Don’t miss the thought-provoking ‘American Fiction’


“American Fiction,” one of this year’s 96th Academy Award nominees, is a comedy-drama that seamlessly veers from one genre to the other. The film opens this weekend at the M.V. Film Center, Friday, Feb. 16. Actually, it brilliantly combines the two genres so they support one another in unveiling a compelling and profoundly thought-provoking story about the disillusioned literary author, Thelonious (“Monk”) Ellison, who writes a “Black” book under a pen name to thumb his nose at the publishing world and literary establishment that has unceremoniously rejected him. Incidentally, this screening at the Film Center completes the showing of all Best Picture Oscar nominees.

Expertly written, directed, and acted, “American Fiction,” while often amusing, is engrossingly complex both in its plot and characters. While Monk’s book might be a stereotype, the film certainly is not. Yes, there is plenty of humor as Monk’s book becomes a runaway bestseller despite his efforts to stop the trajectory that ends up supporting the “Black” book genre he so disdains. Monk says early on that what they want is a “Black” book with a cop killing a teenager, or a single mom in Dorchester raising five kids. Yet, he insists, “I don’t really even believe in race.” To which his agent responds, “The problem is, everyone else does.”

When the book is first snatched up, Monk disbelievingly exclaims, “The blackest thing about it is the ink.” He goes to great lengths to stop its skyrocketing fame. On a phone call with his publishers, who are over the top at finding the next hot novel, Monk demands that the title be changed from “My Pafology” to a common expletive, “F___!” to kill the deal. Instead they cave, believing the new in-your-face title will give the book the aura of even more grit and daring. As it garners increasing acclaim, Monk builds a whole persona behind his pen name as an ex-convict on the run and, thus, in need of anonymity. As keeping up this fallacy becomes ever more complicated, Monk says, “The dumber I behave, the richer I get.” Yet, while amusing, the storyline continuously teases out issues around race, white expectations about Black culture, as well as the commercially crass publishing world and the highbrow literary establishment.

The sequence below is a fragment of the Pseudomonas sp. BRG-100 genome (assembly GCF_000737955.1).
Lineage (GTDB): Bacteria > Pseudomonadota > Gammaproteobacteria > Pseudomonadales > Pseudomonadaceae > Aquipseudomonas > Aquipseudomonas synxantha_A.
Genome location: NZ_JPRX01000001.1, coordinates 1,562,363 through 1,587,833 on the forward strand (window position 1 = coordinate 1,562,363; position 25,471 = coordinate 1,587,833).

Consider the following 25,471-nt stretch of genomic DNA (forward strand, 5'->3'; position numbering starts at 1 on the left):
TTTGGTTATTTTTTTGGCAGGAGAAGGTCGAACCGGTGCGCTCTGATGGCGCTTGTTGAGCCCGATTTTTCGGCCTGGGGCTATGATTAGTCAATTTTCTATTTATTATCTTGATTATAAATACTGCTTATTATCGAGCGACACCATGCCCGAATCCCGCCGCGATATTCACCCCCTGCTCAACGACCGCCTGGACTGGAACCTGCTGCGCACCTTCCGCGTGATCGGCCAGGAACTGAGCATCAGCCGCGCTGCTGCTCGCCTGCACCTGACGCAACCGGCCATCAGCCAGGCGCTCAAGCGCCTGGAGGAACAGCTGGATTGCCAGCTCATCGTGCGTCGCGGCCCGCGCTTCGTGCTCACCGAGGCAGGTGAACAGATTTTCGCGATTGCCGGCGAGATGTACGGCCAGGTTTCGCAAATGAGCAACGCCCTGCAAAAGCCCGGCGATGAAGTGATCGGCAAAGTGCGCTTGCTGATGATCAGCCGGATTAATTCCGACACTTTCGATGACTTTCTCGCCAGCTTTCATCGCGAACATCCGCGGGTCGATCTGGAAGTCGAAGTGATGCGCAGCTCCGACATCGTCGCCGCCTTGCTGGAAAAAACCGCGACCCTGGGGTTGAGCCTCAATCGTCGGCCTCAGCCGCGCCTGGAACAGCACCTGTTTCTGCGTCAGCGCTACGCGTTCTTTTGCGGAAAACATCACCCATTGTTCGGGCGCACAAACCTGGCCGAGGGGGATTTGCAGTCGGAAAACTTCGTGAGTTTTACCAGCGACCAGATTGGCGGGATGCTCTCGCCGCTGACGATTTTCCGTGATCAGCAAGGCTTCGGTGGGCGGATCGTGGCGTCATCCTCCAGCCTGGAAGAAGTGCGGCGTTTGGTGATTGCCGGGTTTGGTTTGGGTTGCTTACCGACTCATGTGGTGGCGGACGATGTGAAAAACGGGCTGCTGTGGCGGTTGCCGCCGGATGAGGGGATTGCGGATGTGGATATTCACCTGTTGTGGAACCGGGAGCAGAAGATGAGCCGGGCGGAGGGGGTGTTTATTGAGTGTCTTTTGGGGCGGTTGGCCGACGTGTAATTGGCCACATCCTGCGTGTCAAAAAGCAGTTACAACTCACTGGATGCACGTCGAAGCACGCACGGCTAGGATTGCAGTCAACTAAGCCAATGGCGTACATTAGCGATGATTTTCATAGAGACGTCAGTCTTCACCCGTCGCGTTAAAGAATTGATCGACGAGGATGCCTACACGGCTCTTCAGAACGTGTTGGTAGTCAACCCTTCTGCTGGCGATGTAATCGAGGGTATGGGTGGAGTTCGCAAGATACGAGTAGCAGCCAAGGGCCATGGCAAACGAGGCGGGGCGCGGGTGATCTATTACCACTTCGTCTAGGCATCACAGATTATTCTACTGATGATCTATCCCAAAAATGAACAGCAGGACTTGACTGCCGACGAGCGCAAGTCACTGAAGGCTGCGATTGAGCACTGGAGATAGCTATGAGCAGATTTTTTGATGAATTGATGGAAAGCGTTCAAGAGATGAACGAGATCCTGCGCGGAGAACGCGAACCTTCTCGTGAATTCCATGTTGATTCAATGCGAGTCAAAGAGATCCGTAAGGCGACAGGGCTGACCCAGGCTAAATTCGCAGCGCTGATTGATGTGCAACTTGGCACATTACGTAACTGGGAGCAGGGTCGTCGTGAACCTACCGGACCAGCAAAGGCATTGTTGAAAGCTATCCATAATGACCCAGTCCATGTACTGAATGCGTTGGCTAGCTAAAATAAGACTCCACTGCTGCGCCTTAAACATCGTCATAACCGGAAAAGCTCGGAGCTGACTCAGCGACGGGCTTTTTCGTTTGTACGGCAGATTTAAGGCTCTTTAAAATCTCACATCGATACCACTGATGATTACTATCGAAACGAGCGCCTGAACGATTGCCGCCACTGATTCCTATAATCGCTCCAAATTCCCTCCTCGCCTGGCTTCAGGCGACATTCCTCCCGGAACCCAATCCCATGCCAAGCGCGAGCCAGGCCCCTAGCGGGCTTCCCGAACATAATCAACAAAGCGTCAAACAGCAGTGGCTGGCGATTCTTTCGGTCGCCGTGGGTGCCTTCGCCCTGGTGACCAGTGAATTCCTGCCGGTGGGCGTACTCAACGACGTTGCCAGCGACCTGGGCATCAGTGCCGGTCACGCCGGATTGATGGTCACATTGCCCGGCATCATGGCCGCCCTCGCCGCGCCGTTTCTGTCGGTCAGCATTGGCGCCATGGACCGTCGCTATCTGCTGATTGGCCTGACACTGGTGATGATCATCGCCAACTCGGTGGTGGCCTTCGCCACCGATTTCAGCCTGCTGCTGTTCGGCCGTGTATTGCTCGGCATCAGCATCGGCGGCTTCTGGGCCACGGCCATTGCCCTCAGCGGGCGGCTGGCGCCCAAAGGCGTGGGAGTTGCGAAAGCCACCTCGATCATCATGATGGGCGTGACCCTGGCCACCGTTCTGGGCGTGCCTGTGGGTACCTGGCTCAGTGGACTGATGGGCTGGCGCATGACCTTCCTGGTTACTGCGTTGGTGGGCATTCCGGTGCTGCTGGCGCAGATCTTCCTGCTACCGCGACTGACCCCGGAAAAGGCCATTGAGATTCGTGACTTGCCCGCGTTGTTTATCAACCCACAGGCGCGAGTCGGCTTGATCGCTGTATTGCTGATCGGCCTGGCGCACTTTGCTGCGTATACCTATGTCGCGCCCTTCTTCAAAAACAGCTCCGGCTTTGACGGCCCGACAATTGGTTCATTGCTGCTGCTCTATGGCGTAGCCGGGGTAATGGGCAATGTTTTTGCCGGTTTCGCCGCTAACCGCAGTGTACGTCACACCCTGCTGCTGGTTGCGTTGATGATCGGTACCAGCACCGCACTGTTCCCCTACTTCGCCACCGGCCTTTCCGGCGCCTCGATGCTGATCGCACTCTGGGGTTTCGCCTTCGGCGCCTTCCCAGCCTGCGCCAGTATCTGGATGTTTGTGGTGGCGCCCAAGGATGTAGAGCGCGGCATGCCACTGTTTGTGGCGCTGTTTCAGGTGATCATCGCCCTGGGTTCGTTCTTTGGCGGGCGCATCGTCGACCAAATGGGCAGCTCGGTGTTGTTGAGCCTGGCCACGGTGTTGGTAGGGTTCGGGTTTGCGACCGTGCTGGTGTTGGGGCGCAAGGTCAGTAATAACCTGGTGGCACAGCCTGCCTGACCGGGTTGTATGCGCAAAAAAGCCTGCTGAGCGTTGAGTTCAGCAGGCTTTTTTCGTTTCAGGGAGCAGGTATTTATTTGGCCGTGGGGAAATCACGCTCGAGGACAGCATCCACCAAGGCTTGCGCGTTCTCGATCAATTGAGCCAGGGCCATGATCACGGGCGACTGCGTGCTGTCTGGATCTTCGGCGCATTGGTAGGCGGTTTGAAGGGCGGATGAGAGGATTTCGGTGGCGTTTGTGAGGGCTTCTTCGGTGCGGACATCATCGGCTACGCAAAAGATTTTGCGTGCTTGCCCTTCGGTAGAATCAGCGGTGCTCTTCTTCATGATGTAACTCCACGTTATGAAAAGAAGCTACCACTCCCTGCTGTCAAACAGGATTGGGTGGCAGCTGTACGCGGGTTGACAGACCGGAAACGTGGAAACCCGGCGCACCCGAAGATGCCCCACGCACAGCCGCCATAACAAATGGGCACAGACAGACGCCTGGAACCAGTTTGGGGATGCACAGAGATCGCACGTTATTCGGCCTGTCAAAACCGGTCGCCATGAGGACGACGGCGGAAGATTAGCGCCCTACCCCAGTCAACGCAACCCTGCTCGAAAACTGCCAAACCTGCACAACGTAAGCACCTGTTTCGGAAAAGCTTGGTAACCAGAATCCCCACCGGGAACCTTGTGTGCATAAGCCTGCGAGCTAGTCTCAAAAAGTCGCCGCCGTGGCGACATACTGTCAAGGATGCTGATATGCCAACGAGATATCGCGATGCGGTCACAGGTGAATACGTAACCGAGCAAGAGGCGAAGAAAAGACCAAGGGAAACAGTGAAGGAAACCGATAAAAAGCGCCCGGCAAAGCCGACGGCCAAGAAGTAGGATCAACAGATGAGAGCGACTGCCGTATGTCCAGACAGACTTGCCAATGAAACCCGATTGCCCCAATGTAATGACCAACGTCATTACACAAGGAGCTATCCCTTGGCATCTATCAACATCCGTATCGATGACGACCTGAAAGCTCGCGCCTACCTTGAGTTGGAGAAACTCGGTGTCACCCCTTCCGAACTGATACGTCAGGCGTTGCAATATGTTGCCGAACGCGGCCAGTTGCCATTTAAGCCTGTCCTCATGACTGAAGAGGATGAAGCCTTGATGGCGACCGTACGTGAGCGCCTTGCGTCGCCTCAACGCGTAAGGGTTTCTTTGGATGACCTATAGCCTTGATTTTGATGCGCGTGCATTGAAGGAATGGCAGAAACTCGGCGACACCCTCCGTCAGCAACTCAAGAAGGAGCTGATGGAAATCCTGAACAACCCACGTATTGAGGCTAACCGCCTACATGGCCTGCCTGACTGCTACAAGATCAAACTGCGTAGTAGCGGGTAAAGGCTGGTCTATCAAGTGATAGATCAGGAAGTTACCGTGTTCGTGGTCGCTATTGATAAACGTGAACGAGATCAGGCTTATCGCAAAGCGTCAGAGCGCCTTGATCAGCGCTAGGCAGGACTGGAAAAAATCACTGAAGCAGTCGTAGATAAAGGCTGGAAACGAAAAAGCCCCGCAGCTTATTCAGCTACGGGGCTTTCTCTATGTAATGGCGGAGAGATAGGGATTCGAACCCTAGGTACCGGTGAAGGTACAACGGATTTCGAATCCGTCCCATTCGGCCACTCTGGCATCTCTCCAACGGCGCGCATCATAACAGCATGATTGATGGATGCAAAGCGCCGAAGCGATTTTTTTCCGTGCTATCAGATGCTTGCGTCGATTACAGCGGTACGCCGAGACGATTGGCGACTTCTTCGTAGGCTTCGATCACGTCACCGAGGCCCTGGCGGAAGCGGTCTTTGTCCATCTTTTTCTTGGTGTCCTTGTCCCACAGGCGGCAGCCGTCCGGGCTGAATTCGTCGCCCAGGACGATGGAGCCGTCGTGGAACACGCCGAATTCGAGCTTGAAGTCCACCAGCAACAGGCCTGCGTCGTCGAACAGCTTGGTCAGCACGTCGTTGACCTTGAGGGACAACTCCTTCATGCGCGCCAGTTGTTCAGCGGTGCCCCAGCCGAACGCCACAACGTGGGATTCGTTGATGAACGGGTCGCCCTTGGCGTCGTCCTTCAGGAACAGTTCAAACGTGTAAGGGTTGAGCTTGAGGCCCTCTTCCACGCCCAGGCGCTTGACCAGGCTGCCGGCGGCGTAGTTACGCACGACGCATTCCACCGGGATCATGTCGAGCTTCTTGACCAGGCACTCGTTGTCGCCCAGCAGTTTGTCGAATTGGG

“American Fiction” is equally about the complexities of family and loved ones. Family crises and old resentments surface throughout. Monk’s relationships with his siblings, mother, dead father, and girlfriend are not just interwoven into the plot but central to carrying it along, infusing subtlety to his need to give in to the goodies that come with writing a wildly successful bestseller. The film doesn’t hit one wrong note with these key characters. They are all flawed — damaged in some way, but they are written and acted so keenly that we care about each one. Monk’s brother, at one point, says, “This family will break your heart.” The taciturn Monk is, naturally, the most complex. His girlfriend poignantly confronts him when he is being particularly obnoxious and self-righteous. “Maybe one day you’ll learn that not being able to relate to other people isn’t a badge of honor,” she tells him. And while Monk does evolve, there is no Hollywood ending of total transformation.

And speaking of endings, this one will surely get you. To say more would spoil what is a must-see movie. “American Fiction,” which was adapted from Percival Everett’s 2001 novel “Erasure,” was named one of the top 10 films of 2023 by the American Film Institute, and received five nominations for the 96th Academy Awards, including Best Picture, Best Actor, and Best Supporting Actor. It also received two nominations for the 81st Golden Globe Awards, and won Best Adapted Screenplay at the 29th Critics’ Choice Awards.

There are so many excellent nominated films this year, and “American Fiction” well deserves to be one of the top contenders.

“American Fiction” is playing at the Martha’s Vineyard Film Center. For schedule and tickets, see